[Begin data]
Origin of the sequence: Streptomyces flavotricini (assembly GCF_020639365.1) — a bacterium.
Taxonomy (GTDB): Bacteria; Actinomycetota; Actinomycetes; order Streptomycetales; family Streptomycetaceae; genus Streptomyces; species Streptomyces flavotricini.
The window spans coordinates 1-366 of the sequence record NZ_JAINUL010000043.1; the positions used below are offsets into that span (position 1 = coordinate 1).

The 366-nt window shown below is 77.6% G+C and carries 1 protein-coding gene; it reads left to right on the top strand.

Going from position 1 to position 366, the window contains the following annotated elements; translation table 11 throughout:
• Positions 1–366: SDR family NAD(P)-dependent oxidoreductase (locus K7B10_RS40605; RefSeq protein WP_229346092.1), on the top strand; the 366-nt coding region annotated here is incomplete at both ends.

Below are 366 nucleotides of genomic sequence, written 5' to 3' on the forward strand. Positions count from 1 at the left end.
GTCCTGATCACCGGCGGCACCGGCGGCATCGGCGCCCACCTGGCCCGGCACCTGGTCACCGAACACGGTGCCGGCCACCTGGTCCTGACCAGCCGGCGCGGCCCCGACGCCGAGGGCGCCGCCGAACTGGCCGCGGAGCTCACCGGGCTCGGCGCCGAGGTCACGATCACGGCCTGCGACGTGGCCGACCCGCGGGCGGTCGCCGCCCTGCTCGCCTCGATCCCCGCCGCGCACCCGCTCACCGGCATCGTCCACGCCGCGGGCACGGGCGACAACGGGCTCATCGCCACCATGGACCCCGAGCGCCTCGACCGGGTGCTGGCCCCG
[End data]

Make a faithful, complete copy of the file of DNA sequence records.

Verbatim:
Origin of the sequence: Streptomyces flavotricini (assembly GCF_020639365.1) — a bacterium.
Taxonomy (GTDB): Bacteria; Actinomycetota; Actinomycetes; order Streptomycetales; family Streptomycetaceae; genus Streptomyces; species Streptomyces flavotricini.
The window spans coordinates 1-366 of the sequence record NZ_JAINUL010000043.1; the positions used below are offsets into that span (position 1 = coordinate 1).

The 366-nt window shown below is 77.6% G+C and carries 1 protein-coding gene; it reads left to right on the top strand.

Going from position 1 to position 366, the window contains the following annotated elements; translation table 11 throughout:
• Positions 1–366: SDR family NAD(P)-dependent oxidoreductase (locus K7B10_RS40605; RefSeq protein WP_229346092.1), on the top strand; the 366-nt coding region annotated here is incomplete at both ends.

Below are 366 nucleotides of genomic sequence, written 5' to 3' on the forward strand. Positions count from 1 at the left end.
GTCCTGATCACCGGCGGCACCGGCGGCATCGGCGCCCACCTGGCCCGGCACCTGGTCACCGAACACGGTGCCGGCCACCTGGTCCTGACCAGCCGGCGCGGCCCCGACGCCGAGGGCGCCGCCGAACTGGCCGCGGAGCTCACCGGGCTCGGCGCCGAGGTCACGATCACGGCCTGCGACGTGGCCGACCCGCGGGCGGTCGCCGCCCTGCTCGCCTCGATCCCCGCCGCGCACCCGCTCACCGGCATCGTCCACGCCGCGGGCACGGGCGACAACGGGCTCATCGCCACCATGGACCCCGAGCGCCTCGACCGGGTGCTGGCCCCG